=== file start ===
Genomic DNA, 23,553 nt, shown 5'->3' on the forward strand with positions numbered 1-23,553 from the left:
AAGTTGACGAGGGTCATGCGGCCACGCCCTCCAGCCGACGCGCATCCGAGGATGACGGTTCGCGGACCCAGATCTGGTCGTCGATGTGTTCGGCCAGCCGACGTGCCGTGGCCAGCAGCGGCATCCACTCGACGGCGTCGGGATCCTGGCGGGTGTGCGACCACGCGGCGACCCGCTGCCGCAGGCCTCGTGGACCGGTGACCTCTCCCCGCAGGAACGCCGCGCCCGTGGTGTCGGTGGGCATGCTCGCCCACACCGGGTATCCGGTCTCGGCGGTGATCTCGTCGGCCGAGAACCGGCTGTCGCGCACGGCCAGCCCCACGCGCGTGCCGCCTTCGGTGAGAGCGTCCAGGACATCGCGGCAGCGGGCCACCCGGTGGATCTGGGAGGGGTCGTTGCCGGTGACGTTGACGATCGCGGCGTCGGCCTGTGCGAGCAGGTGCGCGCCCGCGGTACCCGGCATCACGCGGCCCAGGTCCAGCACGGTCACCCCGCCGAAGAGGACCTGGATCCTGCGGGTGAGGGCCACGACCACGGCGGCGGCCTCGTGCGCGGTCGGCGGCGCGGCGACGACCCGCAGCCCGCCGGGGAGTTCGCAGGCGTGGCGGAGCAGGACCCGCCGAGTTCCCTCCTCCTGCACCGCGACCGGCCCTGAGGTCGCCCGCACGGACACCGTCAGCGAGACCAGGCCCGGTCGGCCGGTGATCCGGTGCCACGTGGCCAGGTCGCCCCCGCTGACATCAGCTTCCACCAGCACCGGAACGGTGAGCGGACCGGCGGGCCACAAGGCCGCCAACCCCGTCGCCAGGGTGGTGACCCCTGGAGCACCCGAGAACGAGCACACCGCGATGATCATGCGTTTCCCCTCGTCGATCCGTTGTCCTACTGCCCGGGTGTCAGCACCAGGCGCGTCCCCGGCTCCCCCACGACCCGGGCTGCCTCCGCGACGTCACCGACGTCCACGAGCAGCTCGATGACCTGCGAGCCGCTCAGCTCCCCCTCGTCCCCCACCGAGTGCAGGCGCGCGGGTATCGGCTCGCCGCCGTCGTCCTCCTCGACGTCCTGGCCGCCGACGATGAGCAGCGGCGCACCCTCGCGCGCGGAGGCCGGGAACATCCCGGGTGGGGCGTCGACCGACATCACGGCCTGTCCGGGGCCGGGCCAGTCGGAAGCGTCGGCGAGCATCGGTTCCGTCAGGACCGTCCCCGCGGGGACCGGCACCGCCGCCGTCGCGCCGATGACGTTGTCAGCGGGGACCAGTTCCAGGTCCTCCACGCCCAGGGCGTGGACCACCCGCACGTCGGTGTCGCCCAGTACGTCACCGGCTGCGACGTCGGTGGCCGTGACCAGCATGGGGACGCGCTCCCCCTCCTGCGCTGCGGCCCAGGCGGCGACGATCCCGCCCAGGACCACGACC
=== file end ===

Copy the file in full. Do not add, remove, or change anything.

Genomic DNA, 23,553 nt, shown 5'->3' on the forward strand with positions numbered 1-23,553 from the left:
AAGTTGACGAGGGTCATGCGGCCACGCCCTCCAGCCGACGCGCATCCGAGGATGACGGTTCGCGGACCCAGATCTGGTCGTCGATGTGTTCGGCCAGCCGACGTGCCGTGGCCAGCAGCGGCATCCACTCGACGGCGTCGGGATCCTGGCGGGTGTGCGACCACGCGGCGACCCGCTGCCGCAGGCCTCGTGGACCGGTGACCTCTCCCCGCAGGAACGCCGCGCCCGTGGTGTCGGTGGGCATGCTCGCCCACACCGGGTATCCGGTCTCGGCGGTGATCTCGTCGGCCGAGAACCGGCTGTCGCGCACGGCCAGCCCCACGCGCGTGCCGCCTTCGGTGAGAGCGTCCAGGACATCGCGGCAGCGGGCCACCCGGTGGATCTGGGAGGGGTCGTTGCCGGTGACGTTGACGATCGCGGCGTCGGCCTGTGCGAGCAGGTGCGCGCCCGCGGTACCCGGCATCACGCGGCCCAGGTCCAGCACGGTCACCCCGCCGAAGAGGACCTGGATCCTGCGGGTGAGGGCCACGACCACGGCGGCGGCCTCGTGCGCGGTCGGCGGCGCGGCGACGACCCGCAGCCCGCCGGGGAGTTCGCAGGCGTGGCGGAGCAGGACCCGCCGAGTTCCCTCCTCCTGCACCGCGACCGGCCCTGAGGTCGCCCGCACGGACACCGTCAGCGAGACCAGGCCCGGTCGGCCGGTGATCCGGTGCCACGTGGCCAGGTCGCCCCCGCTGACATCAGCTTCCACCAGCACCGGAACGGTGAGCGGACCGGCGGGCCACAAGGCCGCCAACCCCGTCGCCAGGGTGGTGACCCCTGGAGCACCCGAGAACGAGCACACCGCGATGATCATGCGTTTCCCCTCGTCGATCCGTTGTCCTACTGCCCGGGTGTCAGCACCAGGCGCGTCCCCGGCTCCCCCACGACCCGGGCTGCCTCCGCGACGTCACCGACGTCCACGAGCAGCTCGATGACCTGCGAGCCGCTCAGCTCCCCCTCGTCCCCCACCGAGTGCAGGCGCGCGGGTATCGGCTCGCCGCCGTCGTCCTCCTCGACGTCCTGGCCGCCGACGATGAGCAGCGGCGCACCCTCGCGCGCGGAGGCCGGGAACATCCCGGGTGGGGCGTCGACCGACATCACGGCCTGTCCGGGGCCGGGCCAGTCGGAAGCGTCGGCGAGCATCGGTTCCGTCAGGACCGTCCCCGCGGGGACCGGCACCGCCGCCGTCGCGCCGATGACGTTGTCAGCGGGGACCAGTTCCAGGTCCTCCACGCCCAGGGCGTGGACCACCCGCACGTCGGTGTCGCCCAGTACGTCACCGGCTGCGACGTCGGTGGCCGTGACCAGCATGGGGACGCGCTCCCCCTCCTGCGCTGCGGCCCAGGCGGCGACGATCCCGCCCAGGACCACGACC